International Tax and Public Finance

, Volume 25, Issue 3, pp 553–580 | Cite as

Anti profit-shifting rules and foreign direct investment

Article
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Abstract

This paper explores the effects of unilateral tax provisions aimed at restricting multinationals’ tax planning on foreign direct investment (FDI). Using a unique dataset which allows us to observe the worldwide activities of a large panel of multinational firms, we test how limitations of interest tax deductibility, so-called thin-capitalization rules, and regulations of transfer pricing by the host country affect investment and employment of foreign subsidiaries. The results indicate that introducing a typical thin-capitalization rule or making it more tight exerts significant adverse effects on FDI and employment in high-tax countries. Moreover, in countries that impose thin-capitalization rules, the tax-rate sensitivity of FDI is increased. Regulations of transfer pricing, however, are not found to exert significant effects on FDI or employment.

Keywords

FDI Corporate taxation Profit shifting Thin-capitalization rules Transfer-pricing regulations Affiliate-level data Foreign subsidiary Employment Base erosion and profit shifting (BEPS) OECD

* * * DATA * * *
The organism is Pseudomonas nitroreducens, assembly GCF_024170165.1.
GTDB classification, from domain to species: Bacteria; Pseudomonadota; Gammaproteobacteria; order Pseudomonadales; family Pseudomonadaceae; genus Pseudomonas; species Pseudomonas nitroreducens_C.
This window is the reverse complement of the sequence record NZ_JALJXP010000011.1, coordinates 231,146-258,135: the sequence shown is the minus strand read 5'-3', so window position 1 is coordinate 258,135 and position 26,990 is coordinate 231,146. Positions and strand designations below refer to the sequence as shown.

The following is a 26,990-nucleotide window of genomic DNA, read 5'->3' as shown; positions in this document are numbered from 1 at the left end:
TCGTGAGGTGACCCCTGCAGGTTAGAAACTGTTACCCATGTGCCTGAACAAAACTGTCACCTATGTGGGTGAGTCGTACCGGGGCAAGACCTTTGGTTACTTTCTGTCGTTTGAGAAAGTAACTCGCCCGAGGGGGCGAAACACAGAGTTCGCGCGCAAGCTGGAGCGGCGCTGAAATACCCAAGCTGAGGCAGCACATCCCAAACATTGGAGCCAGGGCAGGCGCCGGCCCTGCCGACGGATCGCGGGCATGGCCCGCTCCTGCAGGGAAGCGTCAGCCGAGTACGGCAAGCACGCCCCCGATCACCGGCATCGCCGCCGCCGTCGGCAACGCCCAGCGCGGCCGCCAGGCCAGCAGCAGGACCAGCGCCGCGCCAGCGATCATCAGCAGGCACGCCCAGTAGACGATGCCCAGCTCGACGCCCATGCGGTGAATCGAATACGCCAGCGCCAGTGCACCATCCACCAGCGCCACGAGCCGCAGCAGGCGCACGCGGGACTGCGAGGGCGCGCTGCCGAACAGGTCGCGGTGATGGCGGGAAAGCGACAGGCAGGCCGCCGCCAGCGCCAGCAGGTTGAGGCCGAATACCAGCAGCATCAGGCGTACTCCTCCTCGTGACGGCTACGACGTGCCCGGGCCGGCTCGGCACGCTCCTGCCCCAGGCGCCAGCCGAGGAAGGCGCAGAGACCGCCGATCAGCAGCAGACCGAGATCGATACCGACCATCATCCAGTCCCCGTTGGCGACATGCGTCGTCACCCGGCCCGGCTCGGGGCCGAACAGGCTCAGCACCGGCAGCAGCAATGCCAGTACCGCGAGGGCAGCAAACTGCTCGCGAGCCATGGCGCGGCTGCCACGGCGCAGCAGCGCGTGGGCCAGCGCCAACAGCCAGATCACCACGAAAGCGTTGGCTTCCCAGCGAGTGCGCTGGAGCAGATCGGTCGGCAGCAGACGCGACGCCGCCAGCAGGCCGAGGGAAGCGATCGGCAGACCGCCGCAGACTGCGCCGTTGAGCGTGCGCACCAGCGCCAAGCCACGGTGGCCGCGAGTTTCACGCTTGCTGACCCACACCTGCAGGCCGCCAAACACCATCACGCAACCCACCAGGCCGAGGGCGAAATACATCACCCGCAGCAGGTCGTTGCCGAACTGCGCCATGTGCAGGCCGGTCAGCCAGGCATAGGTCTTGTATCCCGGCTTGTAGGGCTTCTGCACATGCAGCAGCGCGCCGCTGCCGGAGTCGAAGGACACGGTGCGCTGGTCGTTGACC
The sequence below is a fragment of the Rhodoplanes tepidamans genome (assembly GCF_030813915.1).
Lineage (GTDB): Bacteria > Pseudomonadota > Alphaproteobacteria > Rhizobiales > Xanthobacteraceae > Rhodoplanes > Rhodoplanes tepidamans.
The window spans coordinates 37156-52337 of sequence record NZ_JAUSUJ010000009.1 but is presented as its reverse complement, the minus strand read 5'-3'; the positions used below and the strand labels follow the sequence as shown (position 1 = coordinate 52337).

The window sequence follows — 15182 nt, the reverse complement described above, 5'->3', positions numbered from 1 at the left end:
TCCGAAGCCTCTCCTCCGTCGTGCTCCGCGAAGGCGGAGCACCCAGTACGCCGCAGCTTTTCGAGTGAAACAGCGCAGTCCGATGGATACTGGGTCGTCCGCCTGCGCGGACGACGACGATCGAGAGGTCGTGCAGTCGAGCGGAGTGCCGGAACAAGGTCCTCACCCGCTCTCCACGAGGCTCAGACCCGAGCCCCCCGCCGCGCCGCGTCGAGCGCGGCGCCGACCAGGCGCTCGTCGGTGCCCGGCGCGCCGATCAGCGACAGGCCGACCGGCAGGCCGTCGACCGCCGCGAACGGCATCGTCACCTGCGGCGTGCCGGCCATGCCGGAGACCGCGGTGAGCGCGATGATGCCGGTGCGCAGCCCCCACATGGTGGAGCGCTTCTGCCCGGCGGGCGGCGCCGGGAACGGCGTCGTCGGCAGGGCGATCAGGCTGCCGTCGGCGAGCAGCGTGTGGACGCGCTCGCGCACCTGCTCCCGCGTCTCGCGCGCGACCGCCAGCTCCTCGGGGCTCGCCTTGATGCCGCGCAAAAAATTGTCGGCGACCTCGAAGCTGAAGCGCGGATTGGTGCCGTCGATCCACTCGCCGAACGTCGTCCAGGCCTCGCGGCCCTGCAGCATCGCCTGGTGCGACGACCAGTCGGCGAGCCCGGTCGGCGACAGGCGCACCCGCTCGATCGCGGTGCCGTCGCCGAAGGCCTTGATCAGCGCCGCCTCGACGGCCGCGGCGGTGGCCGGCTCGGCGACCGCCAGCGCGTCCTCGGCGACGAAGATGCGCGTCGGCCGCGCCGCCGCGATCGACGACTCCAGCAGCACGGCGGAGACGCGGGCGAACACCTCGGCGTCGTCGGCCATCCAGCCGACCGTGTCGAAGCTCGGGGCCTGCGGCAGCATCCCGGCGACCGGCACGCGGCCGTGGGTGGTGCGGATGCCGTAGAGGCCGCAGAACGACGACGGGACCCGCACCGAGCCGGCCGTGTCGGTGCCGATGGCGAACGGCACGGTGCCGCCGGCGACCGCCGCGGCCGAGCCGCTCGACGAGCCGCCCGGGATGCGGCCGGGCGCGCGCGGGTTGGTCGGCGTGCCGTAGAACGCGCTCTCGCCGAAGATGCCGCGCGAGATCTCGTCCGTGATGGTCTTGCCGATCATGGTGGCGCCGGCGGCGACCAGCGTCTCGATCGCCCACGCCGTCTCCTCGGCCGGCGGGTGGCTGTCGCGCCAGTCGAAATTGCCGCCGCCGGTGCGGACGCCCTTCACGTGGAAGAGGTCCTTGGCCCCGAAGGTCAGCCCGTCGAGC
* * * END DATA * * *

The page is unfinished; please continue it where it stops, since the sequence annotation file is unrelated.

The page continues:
JEL Classification

H25 F23 

Notes

Acknowledgements

We thank seminar participants at the Oxford University Centre for Business Taxation, at CESifo, Munich, and at the Free University of Berlin, for helpful comments. Data access by the Deutsche Bundesbank and financial support by the German Science Foundation (DFG) is gratefully acknowledged.

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Copyright information

© Springer Science+Business Media New York 2017

Authors and Affiliations

  1. 1.University of Erlangen-Nuremberg and CESifoNurembergGermany
  2. 2.University of CologneCologneGermany
  3. 3.University of Tuebingen and CESifoTuebingenGermany

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